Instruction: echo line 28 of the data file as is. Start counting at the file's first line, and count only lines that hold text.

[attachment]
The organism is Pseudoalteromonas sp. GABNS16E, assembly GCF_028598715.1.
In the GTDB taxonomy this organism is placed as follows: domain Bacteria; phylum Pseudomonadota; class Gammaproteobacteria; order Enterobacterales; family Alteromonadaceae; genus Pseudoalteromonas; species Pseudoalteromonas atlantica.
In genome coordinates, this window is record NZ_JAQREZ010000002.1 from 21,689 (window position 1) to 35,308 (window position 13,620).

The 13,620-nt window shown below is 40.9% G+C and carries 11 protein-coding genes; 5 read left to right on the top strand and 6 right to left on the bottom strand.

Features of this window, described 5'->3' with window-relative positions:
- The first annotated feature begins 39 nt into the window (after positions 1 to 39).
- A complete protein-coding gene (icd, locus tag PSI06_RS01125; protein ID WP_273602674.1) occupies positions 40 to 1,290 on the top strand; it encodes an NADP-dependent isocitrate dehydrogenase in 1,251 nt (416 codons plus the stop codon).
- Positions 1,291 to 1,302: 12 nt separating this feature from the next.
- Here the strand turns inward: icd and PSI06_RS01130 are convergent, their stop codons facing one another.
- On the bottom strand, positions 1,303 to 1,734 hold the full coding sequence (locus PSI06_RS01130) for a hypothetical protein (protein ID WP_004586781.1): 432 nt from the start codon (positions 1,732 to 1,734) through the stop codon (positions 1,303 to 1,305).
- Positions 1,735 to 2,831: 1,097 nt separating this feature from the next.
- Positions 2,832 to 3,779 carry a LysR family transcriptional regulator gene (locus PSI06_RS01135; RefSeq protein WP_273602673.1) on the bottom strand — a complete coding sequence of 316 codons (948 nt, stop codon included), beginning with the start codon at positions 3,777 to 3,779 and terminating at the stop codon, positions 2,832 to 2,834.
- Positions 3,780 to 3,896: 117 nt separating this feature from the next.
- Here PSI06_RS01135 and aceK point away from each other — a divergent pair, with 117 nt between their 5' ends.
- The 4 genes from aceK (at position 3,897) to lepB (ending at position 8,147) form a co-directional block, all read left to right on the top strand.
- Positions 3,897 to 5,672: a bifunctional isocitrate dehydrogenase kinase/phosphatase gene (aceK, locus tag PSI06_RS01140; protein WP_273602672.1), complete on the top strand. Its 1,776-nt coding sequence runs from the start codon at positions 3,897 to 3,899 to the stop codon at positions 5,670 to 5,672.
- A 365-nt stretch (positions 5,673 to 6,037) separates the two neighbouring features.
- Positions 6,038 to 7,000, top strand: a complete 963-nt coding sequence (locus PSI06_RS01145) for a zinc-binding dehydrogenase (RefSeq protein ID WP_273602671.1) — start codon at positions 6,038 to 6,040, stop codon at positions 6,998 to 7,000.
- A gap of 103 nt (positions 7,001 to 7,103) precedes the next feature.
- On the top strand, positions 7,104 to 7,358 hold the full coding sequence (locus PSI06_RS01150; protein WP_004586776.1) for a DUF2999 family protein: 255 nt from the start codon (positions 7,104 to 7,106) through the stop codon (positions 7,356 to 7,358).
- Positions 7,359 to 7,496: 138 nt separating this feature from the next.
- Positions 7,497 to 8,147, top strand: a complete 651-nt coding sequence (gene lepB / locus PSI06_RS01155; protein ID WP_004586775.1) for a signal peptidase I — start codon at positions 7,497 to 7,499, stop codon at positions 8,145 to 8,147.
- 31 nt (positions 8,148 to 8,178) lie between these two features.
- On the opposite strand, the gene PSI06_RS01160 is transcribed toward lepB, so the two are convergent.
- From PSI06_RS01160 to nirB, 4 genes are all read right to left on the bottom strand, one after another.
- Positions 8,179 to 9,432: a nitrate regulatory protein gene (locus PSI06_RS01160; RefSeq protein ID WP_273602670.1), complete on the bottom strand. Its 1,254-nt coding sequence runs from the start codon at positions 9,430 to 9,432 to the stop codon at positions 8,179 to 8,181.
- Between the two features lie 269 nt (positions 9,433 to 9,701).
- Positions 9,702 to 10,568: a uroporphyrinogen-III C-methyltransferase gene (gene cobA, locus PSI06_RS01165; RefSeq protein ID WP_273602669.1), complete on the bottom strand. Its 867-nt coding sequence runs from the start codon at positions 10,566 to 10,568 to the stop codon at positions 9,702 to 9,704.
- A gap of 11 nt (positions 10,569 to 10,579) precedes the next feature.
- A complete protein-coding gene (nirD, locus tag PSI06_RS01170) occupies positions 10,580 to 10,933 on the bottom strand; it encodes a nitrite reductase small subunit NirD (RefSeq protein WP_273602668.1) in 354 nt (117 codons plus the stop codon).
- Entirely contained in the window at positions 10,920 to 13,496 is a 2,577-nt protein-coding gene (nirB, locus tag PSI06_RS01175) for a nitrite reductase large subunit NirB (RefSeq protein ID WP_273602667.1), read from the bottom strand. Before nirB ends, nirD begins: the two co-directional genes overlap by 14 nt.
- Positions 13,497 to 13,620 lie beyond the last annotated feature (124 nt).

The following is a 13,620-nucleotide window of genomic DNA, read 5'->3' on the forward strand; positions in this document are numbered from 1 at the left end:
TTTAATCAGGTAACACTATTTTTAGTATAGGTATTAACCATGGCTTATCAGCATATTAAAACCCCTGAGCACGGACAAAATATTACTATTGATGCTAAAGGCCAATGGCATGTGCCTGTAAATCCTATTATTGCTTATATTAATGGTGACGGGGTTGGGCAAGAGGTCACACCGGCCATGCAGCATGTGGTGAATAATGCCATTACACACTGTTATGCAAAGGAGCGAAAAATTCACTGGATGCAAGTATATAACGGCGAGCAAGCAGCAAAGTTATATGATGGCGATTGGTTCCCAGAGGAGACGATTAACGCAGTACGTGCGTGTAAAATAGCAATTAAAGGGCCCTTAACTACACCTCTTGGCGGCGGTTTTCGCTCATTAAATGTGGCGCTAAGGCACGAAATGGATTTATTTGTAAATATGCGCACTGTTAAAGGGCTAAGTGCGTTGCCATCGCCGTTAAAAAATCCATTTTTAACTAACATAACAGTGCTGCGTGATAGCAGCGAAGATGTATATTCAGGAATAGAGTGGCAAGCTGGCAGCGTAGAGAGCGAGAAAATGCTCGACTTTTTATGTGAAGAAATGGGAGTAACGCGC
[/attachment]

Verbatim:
- Positions 9,702 to 10,568: a uroporphyrinogen-III C-methyltransferase gene (gene cobA, locus PSI06_RS01165; RefSeq protein ID WP_273602669.1), complete on the bottom strand. Its 867-nt coding sequence runs from the start codon at positions 10,566 to 10,568 to the stop codon at positions 9,702 to 9,704.